Facts about Marimba

 

The marimba is a percussion instrument that looks similar to the xylophone but is larger in size. It differs from the xylophone in that it has a wider compass and lower register, as well as resonators. The marimba's wood bars are thinner than those of a xylophone. As a result, the sound becomes deeper and darker. The marimba did not become popular among musicians and composers until the 1950s, but it has since surpassed the xylophone in a variety of musical applications. Earlier versions of the marimba date back centuries to Latin America and African slaves, but the current version used in orchestras and modern music was adapted from the earlier designs in the 1900s in Europe and the United States.


The term "marimba" comes from the Bantu language spoken in Mozambique and Malawi. The word'ma' means 'a large number of objects,' and the word 'rimba' means 'a single-bar xylophone.'


A marimba player or a marimbist is a musician who plays the marimba.


In some countries, the word "phone" is added to the word "marimba," and the instrument is referred to as a marimbaphone.


The marimba's frame is usually made of metal, but in some cases it is made of wood. The frame is supported by wheels.


The marimba has two rows of wood bars, usually spaced about 4cm apart in height.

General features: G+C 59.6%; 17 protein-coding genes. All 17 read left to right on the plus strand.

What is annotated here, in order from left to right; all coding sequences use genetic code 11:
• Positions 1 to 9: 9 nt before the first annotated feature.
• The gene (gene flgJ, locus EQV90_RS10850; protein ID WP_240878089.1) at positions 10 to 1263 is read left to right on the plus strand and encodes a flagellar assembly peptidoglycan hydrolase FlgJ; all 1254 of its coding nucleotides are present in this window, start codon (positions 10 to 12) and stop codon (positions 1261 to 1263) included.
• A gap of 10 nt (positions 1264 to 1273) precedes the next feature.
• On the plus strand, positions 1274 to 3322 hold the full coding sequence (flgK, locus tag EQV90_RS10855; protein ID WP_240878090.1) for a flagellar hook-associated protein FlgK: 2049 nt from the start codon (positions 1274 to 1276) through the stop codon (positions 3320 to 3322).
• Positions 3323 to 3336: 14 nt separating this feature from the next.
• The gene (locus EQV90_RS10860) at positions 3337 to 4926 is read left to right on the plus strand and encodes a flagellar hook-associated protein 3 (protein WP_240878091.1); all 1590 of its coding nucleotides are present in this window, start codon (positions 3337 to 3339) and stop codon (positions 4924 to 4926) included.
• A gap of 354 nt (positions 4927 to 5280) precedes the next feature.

The marimba's bars are made of wood and are arranged on the frame in accordance with their size. The wood bars have holes drilled in one end to allow string to be threaded through to secure the bars.


The marimba's bars rest on pegs mounted on the frame, allowing them to vibrate when struck with the mallet.


The number of bars used to make a marimba is determined by the range.


Rosewood is a popular material for marimba bars. If the marimba bar is too hard, it can be broken with a mallet.


The pitch of the bars on a marimba is determined by the length, thickness, and density of the bar. When struck, the width has no effect on the pitch of the bar.


When tuning an instrument quickly, a lump of wax can be added to a bar. Other methods of tuning include adding or removing wood or other material. In some cases, filing material off the end of the bar is required to produce the correct pitch.


The mallet used to play the marimba is different depending on the sound desired. The marimba mallets are classified according to their hardness: hard, medium, or soft. Mallet heads are typically made of rubber, plastic, or wood. Typically, they are wrapped in yarn.


Jazz, ensembles, concertos, marching bands, bugle and drum corps, orchestras, and Latin music all make use of marimbas.


The marimba was played by Brian Jones in the Rolling Stones' songs Out of Time and Under My Thumb.


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